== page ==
Go to this freelance web design site, and find something on their site to click on. When you find something, click on it. Don’t forget to come back here! I forecast that it will take you about 21 seconds to click one of their links. Don’t worry, there are no ads on the site, it’s just another webmaster site like this one. It’s just a simple example for you to do. Now find out why I said it will take you 21 seconds.
It’s Hick’s Law
If you want, you can find the technical definition of Hick’s Law on Wiki, but basically it is T=hk. Time (T) equals the volume of information (h) times roughly 150 miliseconds (k). The freelance web design site I mentioned had fourteen links, all were visible on my screen at least, so 14*1.5 (I use 1.5 because it equals 150 miliseconds), and the answer is 21 seconds. This is an extremely generalized way to use this, but it will work as an example. Using Hick’s Law, I am guessing you will take about 21 seconds to click on one of their links. Try it on a site that you are not familiar with.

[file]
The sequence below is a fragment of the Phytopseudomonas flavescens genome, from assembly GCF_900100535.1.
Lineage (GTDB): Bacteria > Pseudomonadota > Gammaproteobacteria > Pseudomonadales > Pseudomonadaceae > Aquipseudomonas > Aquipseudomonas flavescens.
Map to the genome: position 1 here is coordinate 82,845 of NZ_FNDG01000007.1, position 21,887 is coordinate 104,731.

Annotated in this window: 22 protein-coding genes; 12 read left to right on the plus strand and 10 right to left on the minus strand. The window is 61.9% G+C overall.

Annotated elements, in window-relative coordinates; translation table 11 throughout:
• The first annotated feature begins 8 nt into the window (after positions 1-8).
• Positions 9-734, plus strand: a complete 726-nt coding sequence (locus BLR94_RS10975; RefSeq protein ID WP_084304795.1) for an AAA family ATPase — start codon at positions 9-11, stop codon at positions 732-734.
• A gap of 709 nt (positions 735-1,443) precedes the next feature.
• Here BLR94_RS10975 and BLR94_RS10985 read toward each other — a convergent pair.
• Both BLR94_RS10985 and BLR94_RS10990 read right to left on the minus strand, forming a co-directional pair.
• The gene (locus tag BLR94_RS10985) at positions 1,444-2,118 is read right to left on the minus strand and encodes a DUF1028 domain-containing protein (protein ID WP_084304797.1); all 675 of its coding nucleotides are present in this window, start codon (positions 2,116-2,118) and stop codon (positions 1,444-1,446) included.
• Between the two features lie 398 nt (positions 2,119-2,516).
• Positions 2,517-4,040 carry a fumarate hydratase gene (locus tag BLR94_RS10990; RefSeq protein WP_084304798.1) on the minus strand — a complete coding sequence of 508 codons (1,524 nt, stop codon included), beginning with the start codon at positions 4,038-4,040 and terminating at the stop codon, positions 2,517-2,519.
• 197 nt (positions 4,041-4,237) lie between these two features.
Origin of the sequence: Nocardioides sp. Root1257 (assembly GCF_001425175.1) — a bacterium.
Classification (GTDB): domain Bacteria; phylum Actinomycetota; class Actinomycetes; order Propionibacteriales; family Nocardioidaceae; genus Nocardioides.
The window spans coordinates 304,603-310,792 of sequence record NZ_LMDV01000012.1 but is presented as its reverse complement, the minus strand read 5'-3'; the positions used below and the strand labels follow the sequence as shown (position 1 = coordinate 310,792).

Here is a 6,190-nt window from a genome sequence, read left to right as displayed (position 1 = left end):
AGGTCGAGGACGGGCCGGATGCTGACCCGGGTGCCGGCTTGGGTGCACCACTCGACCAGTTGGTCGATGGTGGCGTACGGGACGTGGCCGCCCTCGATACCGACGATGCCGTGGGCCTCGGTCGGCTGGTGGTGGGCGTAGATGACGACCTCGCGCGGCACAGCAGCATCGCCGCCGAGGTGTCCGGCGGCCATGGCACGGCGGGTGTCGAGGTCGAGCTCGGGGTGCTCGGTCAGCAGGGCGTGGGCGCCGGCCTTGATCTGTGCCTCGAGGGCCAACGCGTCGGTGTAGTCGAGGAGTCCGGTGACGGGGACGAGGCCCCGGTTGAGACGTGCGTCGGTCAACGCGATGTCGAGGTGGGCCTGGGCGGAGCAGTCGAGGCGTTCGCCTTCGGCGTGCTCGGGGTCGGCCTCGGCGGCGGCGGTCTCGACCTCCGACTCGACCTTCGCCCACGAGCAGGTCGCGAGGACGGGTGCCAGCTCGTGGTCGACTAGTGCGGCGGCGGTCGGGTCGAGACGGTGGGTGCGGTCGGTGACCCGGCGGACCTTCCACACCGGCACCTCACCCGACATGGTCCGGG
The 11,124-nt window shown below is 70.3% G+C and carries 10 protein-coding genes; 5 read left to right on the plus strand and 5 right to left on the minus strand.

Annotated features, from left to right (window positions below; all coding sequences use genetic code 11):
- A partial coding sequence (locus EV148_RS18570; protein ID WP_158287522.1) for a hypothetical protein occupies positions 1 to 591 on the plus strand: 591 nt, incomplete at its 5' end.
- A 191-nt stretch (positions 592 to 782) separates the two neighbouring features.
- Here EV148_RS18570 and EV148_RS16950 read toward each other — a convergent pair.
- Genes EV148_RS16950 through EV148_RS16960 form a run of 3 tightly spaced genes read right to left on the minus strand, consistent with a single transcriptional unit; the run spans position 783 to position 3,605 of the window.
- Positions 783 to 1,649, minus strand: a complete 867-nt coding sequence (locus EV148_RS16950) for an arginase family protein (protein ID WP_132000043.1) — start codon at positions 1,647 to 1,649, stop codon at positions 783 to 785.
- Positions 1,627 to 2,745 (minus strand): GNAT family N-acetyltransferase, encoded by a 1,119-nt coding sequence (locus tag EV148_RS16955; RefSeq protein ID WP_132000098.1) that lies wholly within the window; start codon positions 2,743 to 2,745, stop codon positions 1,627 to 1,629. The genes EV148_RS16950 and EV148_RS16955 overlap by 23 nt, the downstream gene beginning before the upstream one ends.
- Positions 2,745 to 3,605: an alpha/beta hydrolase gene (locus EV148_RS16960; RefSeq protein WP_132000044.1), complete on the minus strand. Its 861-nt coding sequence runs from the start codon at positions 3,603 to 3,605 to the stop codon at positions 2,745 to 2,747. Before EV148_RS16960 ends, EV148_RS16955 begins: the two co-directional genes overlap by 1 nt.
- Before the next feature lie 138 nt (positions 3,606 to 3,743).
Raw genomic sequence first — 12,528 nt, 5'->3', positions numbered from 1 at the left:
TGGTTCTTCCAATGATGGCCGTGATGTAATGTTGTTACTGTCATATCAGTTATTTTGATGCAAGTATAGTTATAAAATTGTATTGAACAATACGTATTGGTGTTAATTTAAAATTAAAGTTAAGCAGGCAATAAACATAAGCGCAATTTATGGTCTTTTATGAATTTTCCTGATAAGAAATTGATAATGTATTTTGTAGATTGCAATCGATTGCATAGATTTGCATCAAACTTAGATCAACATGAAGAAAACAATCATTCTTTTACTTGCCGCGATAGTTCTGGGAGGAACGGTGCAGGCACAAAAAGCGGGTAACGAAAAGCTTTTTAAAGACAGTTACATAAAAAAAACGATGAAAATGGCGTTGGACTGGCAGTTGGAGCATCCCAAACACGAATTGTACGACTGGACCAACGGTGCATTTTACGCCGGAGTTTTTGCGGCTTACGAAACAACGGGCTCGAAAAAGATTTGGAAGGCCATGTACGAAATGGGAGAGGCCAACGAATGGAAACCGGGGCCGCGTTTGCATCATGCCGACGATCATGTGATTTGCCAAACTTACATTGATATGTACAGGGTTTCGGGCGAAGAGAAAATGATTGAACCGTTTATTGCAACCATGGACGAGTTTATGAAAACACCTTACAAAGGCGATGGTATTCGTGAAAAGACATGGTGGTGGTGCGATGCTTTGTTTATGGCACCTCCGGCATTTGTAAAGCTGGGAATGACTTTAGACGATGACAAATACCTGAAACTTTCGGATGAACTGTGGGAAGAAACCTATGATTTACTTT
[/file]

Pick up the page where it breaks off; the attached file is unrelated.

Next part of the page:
Best Web Image has bout 70 links on the home page. I counted my Tag Cloud as one, because I think it is seen as one option. 70*1.5=105 seconds. When I looked into my stats for August my average visitor moved on from the home page somewhere between the 1-3 minute bracket. I looked at the stats from several of my sites for August, and many of them seemed follow Hick’s Law. For those of you interested, the average visitor on this site initially spends 1-3 minutes on the home page, and spends over five minutes per session.
Keep Things Moving
So why is Hick’s Law important? You might think, hey I could put a thousand links on my site, and my visitors will stay on the site for twenty-five minutes. The longer they stay on my site, they more they must like it right? Well, obviously that doesn’t work.
Hick’s Law is important to know, because it’s a great reminder. The more stuff you have on the page, the longer it will take your visitor to figure out. The longer it takes them to figure out, the less likely they will complete that desired visitor action. You have to keep your visitors moving, and not let them die of old age on your site.
What did Freelance Web Design do? They considered that time is precious on that first visit, and made the options limited and obvious. Now I just wish they would add a little text description to those main menu buttons:)